One of the surest ways to offset the many demands of an artist-run space is to have more partners (in the gallery, not the marriage). Many of the artist-run galleries that stick around for five or more years benefit from a larger, rotating membership system and more formal structures. One of the most successful in this regard is Tiger Strikes Asteroid (TSA), which launched in 2009 in Philadelphia and now counts four locations with a total membership of 44 artists.
“The initial impetus for starting the gallery in Philadelphia was to try to connect Philadelphia artists with artists from outside of the city and vice versa,” said Alex Paik, TSA’s director and one of its original co-founders. “We felt that, at that time, there were few options for showing work in Philadelphia, and that oftentimes, it seemed like a pretty insular, closed group of artists that kept getting shows.”
Even before it became a cross-country operation with additional spaces in New York, Chicago, and Los Angeles, TSA went through the same growing pains that most artist-run galleries face. Paik said that an earlier stint as an exhibitions coordinator at a university gallery had given him a sense of the work involved in putting on exhibitions, but each month brought new challenges. And each time, a document he’d created outlining the steps for organizing a show got a little longer. “We still have some version of that document at each location and it keeps evolving over time,” Paik recalled.
Beyond logistics, another major hurdle for artist-run spaces is the potentially divisive issue of personal taste.
“In the beginning, we tried to vote on everything, but we found that curating by committee created really bland, watered-down results,” Paik said. “We quickly abandoned that and decided to let each member have complete control over their exhibition slots. That made the shows much more focused and interesting, and that model became like the DNA of how TSA has grown and expanded.”
While TSA has thrived and expanded in cities with concentrations of interested artists, another successful artist-run space, Ortega y Gasset Projects (OyG), took a different approach, programming one gallery space in Brooklyn with input from members all over the country.
“My idea was to connect artists throughout the U.S. via a collaboratively-led brick and mortar gallery in Brooklyn, so it made sense to me at the time to be the only [New York] director,”
Now, five of the gallery’s nine directors are based in New York City, while the others are in Chicago, Philadelphia, Upstate New York, and Portland, Oregon. This allows the space to tap into a wide range of art communities while ensuring there are plenty of hands available to do the heavy lifting at OyG’s space in Gowanus, Brooklyn. As for dealing with the wide geographic distribution of members, co-director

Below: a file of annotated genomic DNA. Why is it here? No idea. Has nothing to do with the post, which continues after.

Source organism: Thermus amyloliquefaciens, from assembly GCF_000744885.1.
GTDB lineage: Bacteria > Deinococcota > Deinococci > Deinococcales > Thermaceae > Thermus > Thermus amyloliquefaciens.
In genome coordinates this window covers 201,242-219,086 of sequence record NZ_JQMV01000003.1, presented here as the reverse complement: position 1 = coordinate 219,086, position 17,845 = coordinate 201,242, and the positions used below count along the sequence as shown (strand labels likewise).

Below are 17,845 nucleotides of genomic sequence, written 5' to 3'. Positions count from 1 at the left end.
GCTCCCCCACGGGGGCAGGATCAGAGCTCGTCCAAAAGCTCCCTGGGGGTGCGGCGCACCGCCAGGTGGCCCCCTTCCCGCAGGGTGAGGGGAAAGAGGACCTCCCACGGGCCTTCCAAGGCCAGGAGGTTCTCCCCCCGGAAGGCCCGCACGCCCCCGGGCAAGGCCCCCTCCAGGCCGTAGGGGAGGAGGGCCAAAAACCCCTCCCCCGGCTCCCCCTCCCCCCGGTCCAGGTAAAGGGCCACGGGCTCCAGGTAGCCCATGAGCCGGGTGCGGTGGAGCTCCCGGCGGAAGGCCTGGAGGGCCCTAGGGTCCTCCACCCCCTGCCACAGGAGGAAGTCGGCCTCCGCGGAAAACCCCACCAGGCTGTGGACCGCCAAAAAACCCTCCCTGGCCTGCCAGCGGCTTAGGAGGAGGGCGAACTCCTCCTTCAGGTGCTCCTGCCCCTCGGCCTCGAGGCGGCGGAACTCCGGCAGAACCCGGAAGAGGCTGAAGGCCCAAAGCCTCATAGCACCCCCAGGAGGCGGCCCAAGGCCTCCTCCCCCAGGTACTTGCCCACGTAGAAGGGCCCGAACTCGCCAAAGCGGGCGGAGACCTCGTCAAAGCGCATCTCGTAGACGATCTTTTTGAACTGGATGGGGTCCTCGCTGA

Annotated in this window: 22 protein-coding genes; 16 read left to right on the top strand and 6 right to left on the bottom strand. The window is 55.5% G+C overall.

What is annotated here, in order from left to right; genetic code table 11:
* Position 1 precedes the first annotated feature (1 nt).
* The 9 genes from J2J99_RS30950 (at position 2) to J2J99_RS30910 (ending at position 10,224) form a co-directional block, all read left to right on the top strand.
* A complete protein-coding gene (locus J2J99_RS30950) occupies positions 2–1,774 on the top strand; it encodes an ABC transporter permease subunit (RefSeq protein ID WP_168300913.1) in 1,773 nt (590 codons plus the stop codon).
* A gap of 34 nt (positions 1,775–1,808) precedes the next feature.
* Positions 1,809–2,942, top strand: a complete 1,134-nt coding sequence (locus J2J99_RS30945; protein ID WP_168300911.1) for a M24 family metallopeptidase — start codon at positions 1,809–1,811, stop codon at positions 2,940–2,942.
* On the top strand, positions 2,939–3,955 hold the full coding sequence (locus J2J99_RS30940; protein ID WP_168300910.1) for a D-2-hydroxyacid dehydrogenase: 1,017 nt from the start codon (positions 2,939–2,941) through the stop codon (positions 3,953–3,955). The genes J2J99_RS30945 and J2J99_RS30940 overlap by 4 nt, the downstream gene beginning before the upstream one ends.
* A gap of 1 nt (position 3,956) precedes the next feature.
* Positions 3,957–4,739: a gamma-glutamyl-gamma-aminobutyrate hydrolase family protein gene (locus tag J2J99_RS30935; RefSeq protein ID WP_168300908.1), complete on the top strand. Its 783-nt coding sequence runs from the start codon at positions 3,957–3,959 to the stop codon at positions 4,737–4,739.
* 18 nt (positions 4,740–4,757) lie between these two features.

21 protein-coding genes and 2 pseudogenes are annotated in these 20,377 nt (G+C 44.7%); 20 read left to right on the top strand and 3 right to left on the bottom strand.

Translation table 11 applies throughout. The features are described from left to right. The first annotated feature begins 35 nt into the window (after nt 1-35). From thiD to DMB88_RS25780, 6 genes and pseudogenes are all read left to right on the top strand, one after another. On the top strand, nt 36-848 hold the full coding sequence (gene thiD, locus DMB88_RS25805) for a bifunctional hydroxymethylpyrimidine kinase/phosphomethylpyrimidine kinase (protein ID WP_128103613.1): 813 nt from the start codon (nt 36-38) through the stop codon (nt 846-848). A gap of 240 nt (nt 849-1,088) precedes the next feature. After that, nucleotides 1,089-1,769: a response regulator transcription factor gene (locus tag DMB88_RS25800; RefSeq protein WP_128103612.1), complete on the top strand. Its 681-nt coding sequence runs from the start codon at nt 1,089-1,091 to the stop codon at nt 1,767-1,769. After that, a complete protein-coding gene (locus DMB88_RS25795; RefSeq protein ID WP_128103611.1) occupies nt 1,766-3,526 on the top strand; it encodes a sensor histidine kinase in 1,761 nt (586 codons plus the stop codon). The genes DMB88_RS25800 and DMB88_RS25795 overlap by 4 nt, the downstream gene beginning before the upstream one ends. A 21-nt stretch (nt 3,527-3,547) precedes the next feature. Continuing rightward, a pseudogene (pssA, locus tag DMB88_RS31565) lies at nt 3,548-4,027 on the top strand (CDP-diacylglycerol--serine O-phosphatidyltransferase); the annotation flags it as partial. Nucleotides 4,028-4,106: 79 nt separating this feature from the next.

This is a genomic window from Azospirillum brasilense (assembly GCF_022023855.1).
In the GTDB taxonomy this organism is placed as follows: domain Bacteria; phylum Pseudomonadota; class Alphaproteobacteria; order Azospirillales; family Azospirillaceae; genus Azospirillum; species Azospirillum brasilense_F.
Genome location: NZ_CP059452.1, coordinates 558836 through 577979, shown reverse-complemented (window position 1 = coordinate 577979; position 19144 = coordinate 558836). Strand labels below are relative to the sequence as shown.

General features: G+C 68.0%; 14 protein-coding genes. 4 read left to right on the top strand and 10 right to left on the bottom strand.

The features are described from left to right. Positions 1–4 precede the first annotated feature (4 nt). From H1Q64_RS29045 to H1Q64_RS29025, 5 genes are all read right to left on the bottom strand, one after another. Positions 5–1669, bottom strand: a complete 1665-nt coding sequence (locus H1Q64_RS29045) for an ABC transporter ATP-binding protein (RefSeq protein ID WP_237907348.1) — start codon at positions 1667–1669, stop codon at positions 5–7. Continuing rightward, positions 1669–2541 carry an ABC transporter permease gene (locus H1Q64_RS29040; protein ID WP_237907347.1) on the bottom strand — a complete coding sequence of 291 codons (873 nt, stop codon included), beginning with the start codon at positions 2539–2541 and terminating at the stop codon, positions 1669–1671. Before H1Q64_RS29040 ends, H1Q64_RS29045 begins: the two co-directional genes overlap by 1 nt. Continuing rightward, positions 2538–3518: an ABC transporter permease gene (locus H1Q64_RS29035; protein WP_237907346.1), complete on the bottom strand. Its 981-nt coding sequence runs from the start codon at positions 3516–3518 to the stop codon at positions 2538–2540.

Location, location, location
Along with administrative duties, gallery members also tend to split the costs of running their spaces, from rent and utility bills to supplies and communications. Both OyG and TSA cover the majority of their expenses through membership dues, which is the most common model for artist-run spaces; in TSA’s case, these are scaled differently, depending on each city’s real estate market.
The Heavenly Dogs art collective, which runs the KO Studio Gallery in the Detroit-area municipality of Hamtramck, follows a similar model, with membership dues—which include rent for the studio spaces behind the exhibition space—covering about 90% of the gallery’s operations, according to member Dino “D.J.” Valdez. Before settling into its storefront space in Hamtramck, the collective had to contend with the city’s skyrocketing cultural capital and concomitant rent hikes, particularly in the downtown areas that have bounced back most quickly from the city’s bankruptcy.
“With prices rising in the Detroit and metro Detroit areas, some upwards to $30 per square foot, it was difficult to find a place that was big enough to house all of us with easy accessibility,” Valdez said.
Another artist-run space that has had to contend with a drastic shift in real estate is New Orleans gallery The Front, which opened in November 2008 on the edge of the Bywater, now one of the city’s hippest neighborhoods. Though the gallery is housed in a building owned by an artist couple, and the members’ dues help cover mortgage payments, rising property taxes will eventually force a change, said Jonathan Traviesa, one of the gallery’s founding members.
“At some point we’re going to have to think about what the future holds,” Traviesa said. “That may mean moving further out, or into a smaller, more conventional space.”